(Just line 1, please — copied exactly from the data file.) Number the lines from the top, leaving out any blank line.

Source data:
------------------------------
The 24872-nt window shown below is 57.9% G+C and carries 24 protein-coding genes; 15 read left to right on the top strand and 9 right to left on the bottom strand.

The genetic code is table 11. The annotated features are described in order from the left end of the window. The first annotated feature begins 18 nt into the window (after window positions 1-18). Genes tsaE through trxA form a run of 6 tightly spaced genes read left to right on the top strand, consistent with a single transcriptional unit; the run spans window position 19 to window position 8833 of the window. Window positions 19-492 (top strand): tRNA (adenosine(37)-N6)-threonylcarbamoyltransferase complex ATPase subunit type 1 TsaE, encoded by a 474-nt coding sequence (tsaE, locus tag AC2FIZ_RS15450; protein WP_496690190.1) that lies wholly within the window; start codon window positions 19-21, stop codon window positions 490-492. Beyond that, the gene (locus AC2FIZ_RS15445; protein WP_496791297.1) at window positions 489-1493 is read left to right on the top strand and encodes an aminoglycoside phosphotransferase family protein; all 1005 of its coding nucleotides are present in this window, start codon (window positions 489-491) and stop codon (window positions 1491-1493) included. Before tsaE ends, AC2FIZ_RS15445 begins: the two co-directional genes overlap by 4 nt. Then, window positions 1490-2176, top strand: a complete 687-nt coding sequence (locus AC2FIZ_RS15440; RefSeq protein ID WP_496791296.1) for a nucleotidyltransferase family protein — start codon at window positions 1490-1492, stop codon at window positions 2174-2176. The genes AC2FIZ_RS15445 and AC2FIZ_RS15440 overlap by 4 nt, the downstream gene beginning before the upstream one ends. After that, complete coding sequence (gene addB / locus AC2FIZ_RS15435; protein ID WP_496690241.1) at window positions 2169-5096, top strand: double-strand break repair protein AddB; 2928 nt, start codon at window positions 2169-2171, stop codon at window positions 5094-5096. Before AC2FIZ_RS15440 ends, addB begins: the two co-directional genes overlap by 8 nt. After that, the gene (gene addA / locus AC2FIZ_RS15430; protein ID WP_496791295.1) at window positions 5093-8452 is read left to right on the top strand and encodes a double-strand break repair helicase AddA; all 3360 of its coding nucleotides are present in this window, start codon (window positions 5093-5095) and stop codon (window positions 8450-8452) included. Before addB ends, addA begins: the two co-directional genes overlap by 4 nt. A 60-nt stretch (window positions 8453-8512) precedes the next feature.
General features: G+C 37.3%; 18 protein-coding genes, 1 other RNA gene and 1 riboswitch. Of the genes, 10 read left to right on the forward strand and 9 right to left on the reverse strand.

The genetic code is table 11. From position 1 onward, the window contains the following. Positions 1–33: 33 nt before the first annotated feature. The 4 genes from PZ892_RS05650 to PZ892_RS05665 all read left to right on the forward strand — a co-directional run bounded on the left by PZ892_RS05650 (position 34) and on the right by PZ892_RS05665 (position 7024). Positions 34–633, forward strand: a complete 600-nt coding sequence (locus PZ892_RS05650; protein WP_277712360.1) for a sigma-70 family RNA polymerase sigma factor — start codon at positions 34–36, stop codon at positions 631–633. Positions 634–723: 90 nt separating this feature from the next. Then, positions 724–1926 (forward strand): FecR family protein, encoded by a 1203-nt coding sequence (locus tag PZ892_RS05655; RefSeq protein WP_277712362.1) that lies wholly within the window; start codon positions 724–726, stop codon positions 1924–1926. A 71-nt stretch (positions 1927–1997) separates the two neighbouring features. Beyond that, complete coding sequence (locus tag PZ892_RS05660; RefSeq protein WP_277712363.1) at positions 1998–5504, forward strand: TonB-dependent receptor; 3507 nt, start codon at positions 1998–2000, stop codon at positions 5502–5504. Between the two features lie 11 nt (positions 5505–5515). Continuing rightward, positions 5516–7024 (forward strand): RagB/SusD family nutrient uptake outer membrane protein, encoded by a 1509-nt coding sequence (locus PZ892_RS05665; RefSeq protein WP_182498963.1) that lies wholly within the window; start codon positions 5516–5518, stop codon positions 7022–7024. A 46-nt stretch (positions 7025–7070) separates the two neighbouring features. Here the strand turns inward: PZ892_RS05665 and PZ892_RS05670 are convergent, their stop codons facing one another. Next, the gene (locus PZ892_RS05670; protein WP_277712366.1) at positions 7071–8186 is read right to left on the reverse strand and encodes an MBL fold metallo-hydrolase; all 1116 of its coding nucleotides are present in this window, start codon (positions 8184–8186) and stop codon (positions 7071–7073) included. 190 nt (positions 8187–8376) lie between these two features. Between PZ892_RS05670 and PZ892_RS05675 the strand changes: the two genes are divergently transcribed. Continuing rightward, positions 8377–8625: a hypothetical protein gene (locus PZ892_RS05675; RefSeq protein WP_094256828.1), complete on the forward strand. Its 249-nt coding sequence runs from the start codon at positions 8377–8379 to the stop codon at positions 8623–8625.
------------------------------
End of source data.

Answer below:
The 24872-nt window shown below is 57.9% G+C and carries 24 protein-coding genes; 15 read left to right on the top strand and 9 right to left on the bottom strand.